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City hikes waiting list fee by 500pc

Yeukai Karengezeka and Blessings Chidakwa

Harare City Council has hiked fees for its housing waiting list by 500 percent from $60 to $300 with effect from August 1.

Council, which is battling to clear a 151 000 housing backlog, also announced an interview fee of $200 for allocation of a stand and an administration fees of $2 000 and $3 000 for medium and low-density stands, respectively.

Presenting a supplementary budget last week, Finance Committee chairperson councillor Luckson Mukunguma said the housing sector will receive an operating budget of $13,2 million.

“The fees to go on the waiting list are $60 per year and the proposal is to increase this to $150 per six months, interview for stand allocation will cost $200 while admin fees for medium density will be $2 000 and low density $3 000,” he said.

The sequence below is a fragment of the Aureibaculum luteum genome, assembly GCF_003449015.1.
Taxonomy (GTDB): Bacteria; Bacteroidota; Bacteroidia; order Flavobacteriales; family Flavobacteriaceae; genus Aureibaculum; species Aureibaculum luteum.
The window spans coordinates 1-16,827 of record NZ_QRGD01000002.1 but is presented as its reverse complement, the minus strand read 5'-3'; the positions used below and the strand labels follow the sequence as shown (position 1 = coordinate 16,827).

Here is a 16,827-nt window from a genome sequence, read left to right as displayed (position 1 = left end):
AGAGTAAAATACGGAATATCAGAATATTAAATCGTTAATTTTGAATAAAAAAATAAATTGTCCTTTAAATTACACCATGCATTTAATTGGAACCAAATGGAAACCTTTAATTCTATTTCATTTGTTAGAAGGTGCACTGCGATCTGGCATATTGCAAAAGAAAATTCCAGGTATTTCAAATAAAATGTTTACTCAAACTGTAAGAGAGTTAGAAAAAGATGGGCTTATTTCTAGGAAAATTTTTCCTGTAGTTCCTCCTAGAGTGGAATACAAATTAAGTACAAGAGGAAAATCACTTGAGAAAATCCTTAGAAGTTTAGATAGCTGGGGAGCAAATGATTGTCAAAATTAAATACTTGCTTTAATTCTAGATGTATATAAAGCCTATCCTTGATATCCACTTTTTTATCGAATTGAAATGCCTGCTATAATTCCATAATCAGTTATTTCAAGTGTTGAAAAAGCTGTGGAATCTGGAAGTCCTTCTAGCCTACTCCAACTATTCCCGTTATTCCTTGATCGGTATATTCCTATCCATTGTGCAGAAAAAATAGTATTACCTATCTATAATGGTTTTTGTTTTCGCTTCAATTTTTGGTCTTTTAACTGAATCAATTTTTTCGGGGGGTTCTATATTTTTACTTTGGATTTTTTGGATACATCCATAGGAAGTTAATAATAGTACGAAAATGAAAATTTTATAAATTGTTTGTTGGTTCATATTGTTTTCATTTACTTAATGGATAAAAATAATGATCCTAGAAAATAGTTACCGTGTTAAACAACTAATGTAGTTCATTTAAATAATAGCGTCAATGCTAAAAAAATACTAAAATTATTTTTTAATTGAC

Harare Residents Trust official Mr Precious Shumba said council was clueless on how to modernise, industrialise and facilitate the ease of doing business.

“The important thing for them should be to provide justifications and explanations on why they have to change the tenure for the housing waiting list from 12 months to six months,” he said.

“The immediate answer is that this is merely a fundraising campaign to increase the city’s revenues at the expense of suffering residents. Council has found a way of exploiting the poor by charging high fees riding on the demand for stands.”

Mr Shumba said it was unfair for council to charge residents high fees to be on its waiting list when it was not servicing any land.

“What is the logic of making a resident who is seeking residential stands to pay in order to be interviewed?” he said.

“They must provide a service to the people, not use every available opportunity to charge huge amounts of money.

“It is this fundraising mentality that has destroyed service provision in Harare. Their housing officers should simply invite residents to sign allocation forms when the serviced land is available.

“Admin fees are not accounted for and there is no transparency on how these funds are used or have been used in the past. Sadly, there is too much opportunity for money making through housing.”

Harare is targeting to clear the 151 000 people on its housing waiting list by 2030.

Source :

The Herald

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